Cast & Crew
Olivia De Havilland
Two of Ma O'Hara's three sons have solid jobs. Mike is a fireman and Pat is a policeman, but Danny, Ma's favorite because he is the youngest, is an occasional fight promoter who has never handled a successful boxer. Pat tries to talk Danny into taking the police exam, because he is planning to marry Lucille Jackson, his captain's daughter, and is worried that the family will not be able to get along without his salary. Danny is not interested, however, having discovered a new fighter, Carbarn Hammerschlog, who comes out slugging whenever he hears a bell. Anxious for Lucille to meet his mother, Pat asks her home to dinner, but Danny meets her first, by accident, when he and Carbarn help her change a flat tire. Lucille and Ma become friends right away, but Lucille causes her some distress when she admits that Pat has not asked her to marry him. When Pat tries to change out of his uniform, he discovers that Danny has loaned his best suit to Carbarn and then, to add insult to injury, he happens to be standing next to Carbarn when a bell rings and Carbarn knocks him out. With the dinner ruined, Danny offers to take Lucille home, and they stop along the way for an intimate dinner. Later, Lucille agrees to be Pat's date at the Fireman's Ball, but she cannot stay away from Danny. Pat sees them kissing and is so hurt that he plans to leave home until Danny moves out himself. Upset at having come between the two brothers, Lucille visits Danny at the gym to tell him she is not in love with him. Danny finally gets Carbarn a fight with the champion. Before the fight, Carbarn gets drunk while trying to kill a toothache with a bottle of gin, and Danny must go on in his place. He takes a beating, but keeps on fighting. At Ma's insistence, Pat gets into Danny's corner to tell him that Lucille does love him. Inspired, Danny defeats the champ and is reunited with his brother and Lucille.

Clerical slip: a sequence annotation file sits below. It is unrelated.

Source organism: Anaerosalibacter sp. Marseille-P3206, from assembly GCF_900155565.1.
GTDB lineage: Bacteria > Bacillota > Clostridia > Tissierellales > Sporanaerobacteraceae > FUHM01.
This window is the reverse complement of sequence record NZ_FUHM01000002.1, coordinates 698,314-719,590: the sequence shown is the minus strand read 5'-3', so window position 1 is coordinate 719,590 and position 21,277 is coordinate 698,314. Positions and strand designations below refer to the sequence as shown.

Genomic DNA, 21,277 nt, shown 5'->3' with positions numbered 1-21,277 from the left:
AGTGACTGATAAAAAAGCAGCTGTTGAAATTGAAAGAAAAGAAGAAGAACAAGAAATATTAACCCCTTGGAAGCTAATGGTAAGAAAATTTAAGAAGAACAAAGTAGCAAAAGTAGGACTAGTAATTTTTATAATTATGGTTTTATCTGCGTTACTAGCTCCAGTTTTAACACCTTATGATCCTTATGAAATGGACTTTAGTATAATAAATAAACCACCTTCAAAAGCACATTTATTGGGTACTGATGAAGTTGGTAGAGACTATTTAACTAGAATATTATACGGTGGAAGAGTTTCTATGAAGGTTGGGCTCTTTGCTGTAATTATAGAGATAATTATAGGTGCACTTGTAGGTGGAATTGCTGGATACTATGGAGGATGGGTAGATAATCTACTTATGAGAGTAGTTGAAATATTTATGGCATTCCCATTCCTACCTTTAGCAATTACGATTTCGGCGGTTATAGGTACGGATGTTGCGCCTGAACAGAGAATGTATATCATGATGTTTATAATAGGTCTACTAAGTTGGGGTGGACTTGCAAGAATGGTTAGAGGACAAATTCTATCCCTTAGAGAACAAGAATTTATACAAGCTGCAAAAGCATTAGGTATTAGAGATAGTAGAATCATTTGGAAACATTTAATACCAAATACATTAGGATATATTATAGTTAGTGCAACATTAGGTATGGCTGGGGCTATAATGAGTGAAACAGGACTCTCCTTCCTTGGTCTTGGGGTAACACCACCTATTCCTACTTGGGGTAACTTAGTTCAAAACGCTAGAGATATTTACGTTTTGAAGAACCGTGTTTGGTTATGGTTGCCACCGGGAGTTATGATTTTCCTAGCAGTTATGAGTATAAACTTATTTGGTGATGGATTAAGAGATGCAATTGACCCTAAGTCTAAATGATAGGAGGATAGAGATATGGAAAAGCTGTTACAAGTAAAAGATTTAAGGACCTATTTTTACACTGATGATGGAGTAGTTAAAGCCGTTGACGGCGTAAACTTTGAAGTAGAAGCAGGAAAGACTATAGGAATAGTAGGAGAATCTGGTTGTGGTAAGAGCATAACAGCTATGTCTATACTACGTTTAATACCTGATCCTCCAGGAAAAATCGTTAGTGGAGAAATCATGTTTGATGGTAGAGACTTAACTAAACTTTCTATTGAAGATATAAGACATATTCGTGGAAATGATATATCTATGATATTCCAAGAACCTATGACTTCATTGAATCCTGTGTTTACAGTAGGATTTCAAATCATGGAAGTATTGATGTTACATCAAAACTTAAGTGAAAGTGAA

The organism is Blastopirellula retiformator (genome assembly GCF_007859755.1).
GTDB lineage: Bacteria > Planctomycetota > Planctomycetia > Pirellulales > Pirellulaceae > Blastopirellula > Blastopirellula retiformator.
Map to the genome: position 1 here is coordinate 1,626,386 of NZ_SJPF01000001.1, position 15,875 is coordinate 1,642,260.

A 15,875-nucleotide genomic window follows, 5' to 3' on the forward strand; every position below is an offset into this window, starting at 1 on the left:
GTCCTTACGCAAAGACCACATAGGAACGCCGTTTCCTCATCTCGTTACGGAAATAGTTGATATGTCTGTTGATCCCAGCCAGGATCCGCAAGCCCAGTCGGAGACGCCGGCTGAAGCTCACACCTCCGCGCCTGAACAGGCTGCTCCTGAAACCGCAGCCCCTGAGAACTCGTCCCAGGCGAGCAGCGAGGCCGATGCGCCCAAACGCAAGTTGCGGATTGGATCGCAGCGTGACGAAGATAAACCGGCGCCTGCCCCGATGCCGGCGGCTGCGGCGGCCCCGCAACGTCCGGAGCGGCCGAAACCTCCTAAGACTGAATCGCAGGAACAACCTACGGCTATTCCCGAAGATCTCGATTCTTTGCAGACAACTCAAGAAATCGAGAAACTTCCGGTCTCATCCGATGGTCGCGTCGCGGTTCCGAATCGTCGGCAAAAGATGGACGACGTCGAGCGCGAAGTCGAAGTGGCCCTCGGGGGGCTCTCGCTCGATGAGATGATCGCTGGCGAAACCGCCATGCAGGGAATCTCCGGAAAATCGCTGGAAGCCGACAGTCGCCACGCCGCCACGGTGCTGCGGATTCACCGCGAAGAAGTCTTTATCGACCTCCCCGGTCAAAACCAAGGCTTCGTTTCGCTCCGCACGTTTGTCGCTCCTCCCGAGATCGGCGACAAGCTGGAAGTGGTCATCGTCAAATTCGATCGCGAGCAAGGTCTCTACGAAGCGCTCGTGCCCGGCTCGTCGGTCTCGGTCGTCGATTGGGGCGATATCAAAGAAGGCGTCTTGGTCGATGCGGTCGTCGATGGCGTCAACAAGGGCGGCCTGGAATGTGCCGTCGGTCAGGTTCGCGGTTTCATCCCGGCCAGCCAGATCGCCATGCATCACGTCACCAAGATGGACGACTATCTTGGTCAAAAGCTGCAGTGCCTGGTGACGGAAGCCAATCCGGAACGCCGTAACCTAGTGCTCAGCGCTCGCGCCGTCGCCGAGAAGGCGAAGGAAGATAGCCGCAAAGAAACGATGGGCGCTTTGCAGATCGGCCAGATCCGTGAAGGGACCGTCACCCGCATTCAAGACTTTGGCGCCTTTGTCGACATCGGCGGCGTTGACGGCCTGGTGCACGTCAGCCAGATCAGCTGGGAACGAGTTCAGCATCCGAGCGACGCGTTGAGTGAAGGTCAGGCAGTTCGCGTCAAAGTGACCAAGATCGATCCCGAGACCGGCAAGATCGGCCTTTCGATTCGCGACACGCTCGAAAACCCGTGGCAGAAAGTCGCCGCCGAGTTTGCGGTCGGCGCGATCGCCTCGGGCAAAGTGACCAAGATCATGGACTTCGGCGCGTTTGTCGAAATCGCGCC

Olivia De Havilland
J. Farrell Mcdonald
The Irish in Us
When James Cagney made The Irish in Us, he was an established star at Warner Bros. and had recently been named one of the "Top Ten Moneymakers" in Hollywood. The Irish in Us was one of three Cagney films released in 1935. It was the sort of film Cagney referred to in his 1976 autobiography Cagney by Cagney as a "cuff opera," referring to the ad-libbed "off-the-cuff" dialogue that he and the other actors would often contribute to certain scenes. "I recall a scene [in The Irish in Us] where Frank McHugh comes back from a formal affair," says Cagney in his book. "He was wearing a full dress suit with a white cap. Pat looks him over and says, 'You didn't wear that cap to the ball, did you?' Frank ad-libbed the reply: 'Oh, I know-it should have been black.'" Director Lloyd Bacon encouraged such improvising throughout the filming as a way to beef up the underdeveloped screenplay.
The Irish in Us was a picture that Cagney had some reservations about making. According to author Michael Freedland in his 1975 biography Cagney, "Every day [Lloyd Bacon] would call out to Jimmy and Pat O'Brien: 'Boys, the rushes are great.' He did it so often that an exasperated Cagney finally rounded on Bacon: 'Listen, Lloyd. If the rushes are so great why don't we forget the picture and release the rushes?'"
Cagney's performance and the strong supporting cast make watching The Irish in Us a pleasure. Cagney's frequent co-star and close friend Pat O'Brien brings depth to his role as the straight-as-an-arrow police officer brother. A teenaged Olivia de Havilland is lovely and memorable in one of her earliest screen roles as Cagney's love interest, Lucille.
The Irish in Us received mixed reviews upon its release, though it still went on to earn a substantial profit. "Lloyd Bacon, no mean kidder himself," said the New York Times review, "loves this type of hoke comedy, as does Cagney, and he has put on the pressure for laughs here. So much so that audience response rolls from one gag on top another, several times drowning the second entry. If it's laughs they're looking for, this is it."
Producer: Samuel Bischoff (uncredited)
Director: Lloyd Bacon
Screenplay: Earl Baldwin; Frank Orsatti (story)
Cinematography: George Barnes
Art Direction: Esdras Hartley
Music: M.K. Jerome, Bernhard Kaun, Heinz Roemheld (all uncredited)
Film Editing: James Gibbon
Cast: James Cagney (Danny O'Hara), Pat O'Brien (Pat O'Hara), Olivia de Havilland (Lucille Jackson), Allen Jenkins (Michael 'Mike' O'Hara), Mary Gordon (Ma O'Hara), J. Farrell McDonald (Captain Jackson).
BW-84m. Closed captioning.
by Andrea Passafiume
The Irish in Us
A modern source notes that publicity for this film focused on the fact that James Cagney did his own boxing. Modern sources add the following crew credits: Gowns Orry-Kelly; Makeup artist Perc Westmore; and Unit Manager Bob Fellows. Modern sources list Bess Flowers in the part of "Lady in ring."